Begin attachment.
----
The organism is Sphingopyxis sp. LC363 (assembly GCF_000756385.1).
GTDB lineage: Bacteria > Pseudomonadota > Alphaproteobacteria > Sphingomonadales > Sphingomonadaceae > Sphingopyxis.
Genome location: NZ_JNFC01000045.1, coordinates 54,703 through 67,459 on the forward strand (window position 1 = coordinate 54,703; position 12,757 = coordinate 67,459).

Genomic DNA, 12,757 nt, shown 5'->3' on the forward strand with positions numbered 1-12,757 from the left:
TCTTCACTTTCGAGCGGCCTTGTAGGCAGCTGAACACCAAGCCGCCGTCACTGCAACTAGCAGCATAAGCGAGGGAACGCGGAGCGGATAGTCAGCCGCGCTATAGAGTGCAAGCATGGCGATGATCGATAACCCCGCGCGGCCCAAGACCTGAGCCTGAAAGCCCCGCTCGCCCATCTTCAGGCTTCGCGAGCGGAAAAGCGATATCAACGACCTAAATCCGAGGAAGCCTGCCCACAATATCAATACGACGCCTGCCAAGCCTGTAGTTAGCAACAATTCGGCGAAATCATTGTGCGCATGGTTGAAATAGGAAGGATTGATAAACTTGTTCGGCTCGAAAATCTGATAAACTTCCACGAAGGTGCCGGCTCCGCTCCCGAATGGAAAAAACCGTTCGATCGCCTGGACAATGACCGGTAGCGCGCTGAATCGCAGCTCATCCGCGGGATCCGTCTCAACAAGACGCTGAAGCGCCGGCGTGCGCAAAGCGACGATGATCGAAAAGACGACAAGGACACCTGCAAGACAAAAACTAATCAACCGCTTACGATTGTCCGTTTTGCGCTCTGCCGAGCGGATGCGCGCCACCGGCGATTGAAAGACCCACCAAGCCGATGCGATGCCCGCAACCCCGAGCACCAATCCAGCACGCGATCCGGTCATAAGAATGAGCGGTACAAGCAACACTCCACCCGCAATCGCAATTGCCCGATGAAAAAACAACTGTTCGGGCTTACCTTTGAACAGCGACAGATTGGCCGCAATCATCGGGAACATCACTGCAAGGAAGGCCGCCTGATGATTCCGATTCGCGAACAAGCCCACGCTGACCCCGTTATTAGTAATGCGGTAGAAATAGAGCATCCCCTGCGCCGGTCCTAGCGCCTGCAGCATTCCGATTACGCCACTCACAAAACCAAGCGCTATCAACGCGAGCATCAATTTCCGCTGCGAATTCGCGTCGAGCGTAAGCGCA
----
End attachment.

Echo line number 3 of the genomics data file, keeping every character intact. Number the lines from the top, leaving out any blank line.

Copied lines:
Genome location: NZ_JNFC01000045.1, coordinates 54,703 through 67,459 on the forward strand (window position 1 = coordinate 54,703; position 12,757 = coordinate 67,459).